was at this time Alexandrine \ and that he then went on to say that
after the age of Alexander the Attic standard creeps in and replaces
the older Aeginetic \ 3 The drift of his argument was that the first
coins to be minted in Crete on the Attic standard were Alexandrine,
and that the new system of weight, starting from this vantage-ground,
gradually secured a supremacy which in the end became complete.
The pivot of the whole theory was Muller's attribution of tetra-
drachms with the types of Alexander to Ly ttus, Itanus, Aptera,
Cydonia, and Phalasarna, on the strength of the symbols which they
bear. 4 These identifications, however, like so many more of Muller's,
are now generally discredited. In the second edition of the Historia
Numorum they are abandoned sub silentio. At the same time, the
third century is left a good deal less barren of ordinary Cretan coins
than it originally was. But, in spite of the withdrawal of the pivot,

1 Svoronos, op. cit., p. 45.

2 Op. cit., p. 2.

s See supra, p. 3.

4 Num. dAleoc. le Grand, Nos. 900-909.


the Attic standard is still allowed to play too prominent a part. Its
vogue was in reality extremely limited.

That there was a considerable slackening of activity at the Cretan
mints throughout the third century, is more than probable. But
there is no reason for believing that a Macedonian supremacy was
responsible. A sufficient explanation can be found in the general
condition of the island. Foreign intrigue, civic jealousies, and petty
disputes about boundaries combined to produce a state of affairs that
was not far removed from anarchy. 1 Towards the close of the period,
however, there was a lucid interval, which was marked by the issue of
the earliest coins of Attic weight that can be certainly claimed as
Cretan. 2 These were tetradrachms, closely modelled on the Athenian
tetradrachms of the ' new style ' which began to make their appear-
ance soon after 229 b. c. when Athens concluded a foedus aequum
with Rome. The types are identical as well as the standard. The
resemblance indeed is complete, except that the name of Athens and
the crest of the magistrate are replaced by the name of a Cretan town
and, usually at least, its Trapacrr)nov (Plate, Fig. 5). As will be
seen from the following list of the surviving specimens with their
weights, seven cities are known to have participated. They were

Cnossus 16*44.

Cydonia 16-10, 15-97, 15-40, 15-05, 13-68 (in poor condition).

Gortyna 17-13, 16-58, 16-50, 16-47, 16-19, 15-92 (a piece broken
away), 15-42, 14.84, 14-52.

Hierapytna 16-59, 16-50, 16-05, 15-97.

Lappa 17-2.

1 For a summary of the scanty historical notices see Niese, Geschichte der
griech. und makedon. Staaten, ii. pp. 427 ff.

2 Sir Arthur Evans is inclined to attribute to the mint of Cydonia a remarkable
tetradrachm with the types of Lysimachus, also of course of Attic weight, which
he purchased at Rethymno, where it was offered him in company with tetra-
drachms of the group now to be described, including some of Cydonia. There
is an exactly similar piece in the Hunter Collection {Catalogue, i. p. 434, No. 86).
If Sir Arthur's interesting suggestion be accepted the grounds for it do not
seem to me to be quite convincing the Lysimachus tetradrachms must be
contemporary with the tetradrachms that have Athenian types, for one of the
strongest links in the argument is the occurrence, on both, of the magistrate's
name A I O fl N . As the Hunter Cabinet is fortunate enough to possess a good
specimen of each coin I have been able to compare them closely, but have failed
to detect any similarity of fabric such as might have been looked for, had they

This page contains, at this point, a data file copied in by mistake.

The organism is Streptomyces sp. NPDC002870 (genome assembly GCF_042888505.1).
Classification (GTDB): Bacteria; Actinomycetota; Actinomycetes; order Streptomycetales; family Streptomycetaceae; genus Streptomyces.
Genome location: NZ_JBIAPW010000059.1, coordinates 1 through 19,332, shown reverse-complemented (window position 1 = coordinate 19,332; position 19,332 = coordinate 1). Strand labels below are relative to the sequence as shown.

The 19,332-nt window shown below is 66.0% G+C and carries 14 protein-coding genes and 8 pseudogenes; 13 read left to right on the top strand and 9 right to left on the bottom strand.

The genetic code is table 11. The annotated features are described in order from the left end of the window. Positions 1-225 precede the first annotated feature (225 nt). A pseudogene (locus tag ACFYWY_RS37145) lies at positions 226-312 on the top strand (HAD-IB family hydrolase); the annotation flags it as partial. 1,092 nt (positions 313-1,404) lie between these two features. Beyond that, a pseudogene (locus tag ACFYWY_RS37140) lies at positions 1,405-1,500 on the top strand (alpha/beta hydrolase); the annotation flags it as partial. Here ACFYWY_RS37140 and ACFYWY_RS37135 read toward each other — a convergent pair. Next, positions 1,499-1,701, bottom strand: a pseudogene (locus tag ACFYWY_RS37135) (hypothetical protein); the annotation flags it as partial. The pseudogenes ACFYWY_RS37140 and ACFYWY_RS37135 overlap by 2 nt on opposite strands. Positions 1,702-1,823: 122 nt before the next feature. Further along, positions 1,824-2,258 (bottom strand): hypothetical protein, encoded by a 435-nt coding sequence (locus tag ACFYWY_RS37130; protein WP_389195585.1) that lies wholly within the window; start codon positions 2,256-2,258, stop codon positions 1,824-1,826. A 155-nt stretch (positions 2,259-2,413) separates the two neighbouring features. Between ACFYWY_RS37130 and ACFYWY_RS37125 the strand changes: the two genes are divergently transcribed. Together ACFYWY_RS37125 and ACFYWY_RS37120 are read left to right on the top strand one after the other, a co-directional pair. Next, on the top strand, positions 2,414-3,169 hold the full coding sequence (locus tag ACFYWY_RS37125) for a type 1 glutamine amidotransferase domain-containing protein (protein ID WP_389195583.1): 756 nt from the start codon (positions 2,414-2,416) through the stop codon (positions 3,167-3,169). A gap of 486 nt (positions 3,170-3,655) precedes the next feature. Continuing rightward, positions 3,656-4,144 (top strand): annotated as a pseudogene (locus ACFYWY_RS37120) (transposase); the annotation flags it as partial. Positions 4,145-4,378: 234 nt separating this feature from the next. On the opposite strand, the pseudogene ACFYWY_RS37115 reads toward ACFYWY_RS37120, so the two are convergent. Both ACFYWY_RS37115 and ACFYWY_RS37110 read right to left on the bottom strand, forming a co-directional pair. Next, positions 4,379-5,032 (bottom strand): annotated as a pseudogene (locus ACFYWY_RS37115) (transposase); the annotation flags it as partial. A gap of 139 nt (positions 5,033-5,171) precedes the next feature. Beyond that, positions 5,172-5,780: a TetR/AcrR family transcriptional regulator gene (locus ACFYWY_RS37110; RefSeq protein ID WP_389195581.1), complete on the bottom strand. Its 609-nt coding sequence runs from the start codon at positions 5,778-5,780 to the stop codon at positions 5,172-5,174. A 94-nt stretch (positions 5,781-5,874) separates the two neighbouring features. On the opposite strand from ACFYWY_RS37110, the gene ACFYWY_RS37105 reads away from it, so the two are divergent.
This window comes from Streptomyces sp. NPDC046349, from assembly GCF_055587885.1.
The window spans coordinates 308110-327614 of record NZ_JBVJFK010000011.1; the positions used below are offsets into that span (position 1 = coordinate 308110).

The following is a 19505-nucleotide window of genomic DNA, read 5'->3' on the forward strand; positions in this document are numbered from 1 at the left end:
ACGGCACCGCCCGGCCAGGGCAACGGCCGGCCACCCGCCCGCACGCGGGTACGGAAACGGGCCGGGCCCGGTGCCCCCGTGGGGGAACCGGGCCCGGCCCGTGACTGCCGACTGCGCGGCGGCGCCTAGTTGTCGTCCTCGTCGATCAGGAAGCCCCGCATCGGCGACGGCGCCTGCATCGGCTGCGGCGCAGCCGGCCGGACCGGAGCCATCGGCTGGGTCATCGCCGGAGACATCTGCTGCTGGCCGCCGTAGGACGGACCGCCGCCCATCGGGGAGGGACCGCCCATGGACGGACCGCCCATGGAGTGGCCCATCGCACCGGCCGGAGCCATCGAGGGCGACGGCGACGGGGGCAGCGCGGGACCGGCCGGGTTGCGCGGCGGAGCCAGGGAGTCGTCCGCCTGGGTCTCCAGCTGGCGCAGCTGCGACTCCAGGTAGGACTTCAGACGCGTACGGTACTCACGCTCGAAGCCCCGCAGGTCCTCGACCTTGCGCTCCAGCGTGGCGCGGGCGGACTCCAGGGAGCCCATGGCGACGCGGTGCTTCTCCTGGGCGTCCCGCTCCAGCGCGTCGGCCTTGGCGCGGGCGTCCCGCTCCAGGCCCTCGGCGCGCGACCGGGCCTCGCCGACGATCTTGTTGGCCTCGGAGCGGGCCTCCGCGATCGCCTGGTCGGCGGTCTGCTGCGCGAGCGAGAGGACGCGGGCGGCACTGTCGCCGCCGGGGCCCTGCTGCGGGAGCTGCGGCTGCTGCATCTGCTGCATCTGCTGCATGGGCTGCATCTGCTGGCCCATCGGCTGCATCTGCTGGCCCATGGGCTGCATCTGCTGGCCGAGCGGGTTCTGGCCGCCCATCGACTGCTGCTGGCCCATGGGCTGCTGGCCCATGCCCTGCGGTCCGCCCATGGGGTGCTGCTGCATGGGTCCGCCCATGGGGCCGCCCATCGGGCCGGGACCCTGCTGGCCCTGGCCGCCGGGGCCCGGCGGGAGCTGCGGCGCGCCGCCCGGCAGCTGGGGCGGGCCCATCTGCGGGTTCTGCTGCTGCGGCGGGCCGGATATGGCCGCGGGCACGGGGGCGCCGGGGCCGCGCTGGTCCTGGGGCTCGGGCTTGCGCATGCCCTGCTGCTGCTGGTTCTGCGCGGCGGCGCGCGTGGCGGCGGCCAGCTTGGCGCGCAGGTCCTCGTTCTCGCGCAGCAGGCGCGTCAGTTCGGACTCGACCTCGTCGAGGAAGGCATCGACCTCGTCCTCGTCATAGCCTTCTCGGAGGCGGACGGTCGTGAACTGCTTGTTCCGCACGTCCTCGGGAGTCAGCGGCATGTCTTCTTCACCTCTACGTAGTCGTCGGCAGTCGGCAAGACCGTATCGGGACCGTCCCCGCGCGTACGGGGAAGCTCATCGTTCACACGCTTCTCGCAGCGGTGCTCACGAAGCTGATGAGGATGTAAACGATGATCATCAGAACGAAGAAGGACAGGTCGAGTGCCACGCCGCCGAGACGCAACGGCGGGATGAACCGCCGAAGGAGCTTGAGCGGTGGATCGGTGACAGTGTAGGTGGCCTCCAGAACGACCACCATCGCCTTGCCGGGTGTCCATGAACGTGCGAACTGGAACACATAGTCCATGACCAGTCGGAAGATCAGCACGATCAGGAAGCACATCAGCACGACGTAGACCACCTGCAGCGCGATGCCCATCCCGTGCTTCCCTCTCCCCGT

had a common origin. I have placed them side by side here (Plate, Figs. 5 and 6).
The bevelled edge of the obverse of Fig. 6 is characteristic of a whole set of
tetradrachms of Lysimachus, but I do not remember observing it on any coins of
Cydonia. Sir Arthur, however, tells me that he has found analogies for the
fabric at various cities of Crete.


Polyrhenium 1670, 1646, 1614, 1603, 15-77.

Priansus 15-80, 15-79, 15-24.

The sudden emergence of this group is remarkable, and one cannot
avoid speculating as to its occasion. Beule x put it about 200 b. c,
acutely connecting it with the political activities of Cephisodorus,
whose tomb Pausanias saw at Athens. Cephisodorus, according to
Pausanias, was ' a popular leader and a most determined opponent of
Philip, son of Demetrius, king of Macedonia \ He ' gained for the
Athenians the alliance of two kings, Attalus the Mysian and Ptolemy
the Egyptian, as well as the alliance of independent peoples, to wit,
the Aetolians and the islanders of Rhodes and Crete. But when the
succours from Egypt, Mysia, and Crete were mostly delayed, and the
Rhodians, whose strength was in ships only, were of little avail against
the Macedonian infantry, Cephisodorus sailed with other Athenians
to Italy and begged the help of the Romans \ 2 From Polybius (xvii.
10) we learn that Cephisodorus and his colleagues went to Rome in
198-197 b. c. This appears to be the only reference in the literary
sources to a friendship between Crete and Athens at a time that
would suit the style of the coins, and Beule's conjecture was accord-
ingly accepted by Poole. 3 Head was more cautious, believing that
the types might have been adopted for commercial rather than for
political reasons. 4 At the same time he acquiesced in Beule's date.

Head's scepticism seems to me fully justified ; even on the state-
ment of Pausanias the formation of the alliance was an emergency
measure, and the Cretans were so half-hearted about it that they did not
furnish the troops they had promised. But I am inclined to go farther
than Head, and to place the issue twenty years earlier. The Athenian
tetradrachms of Crete have all the characteristics of a federal coinage.
Now we are told by Polybius (iv. 53 f.) that about 220 b. c. practically
the whole island was welded into a league under the joint leadership
of Cnossus and Gortyna. Lyttus alone, an ancient colony of Sparta,
declined to be coerced into agreement, with the result that in the end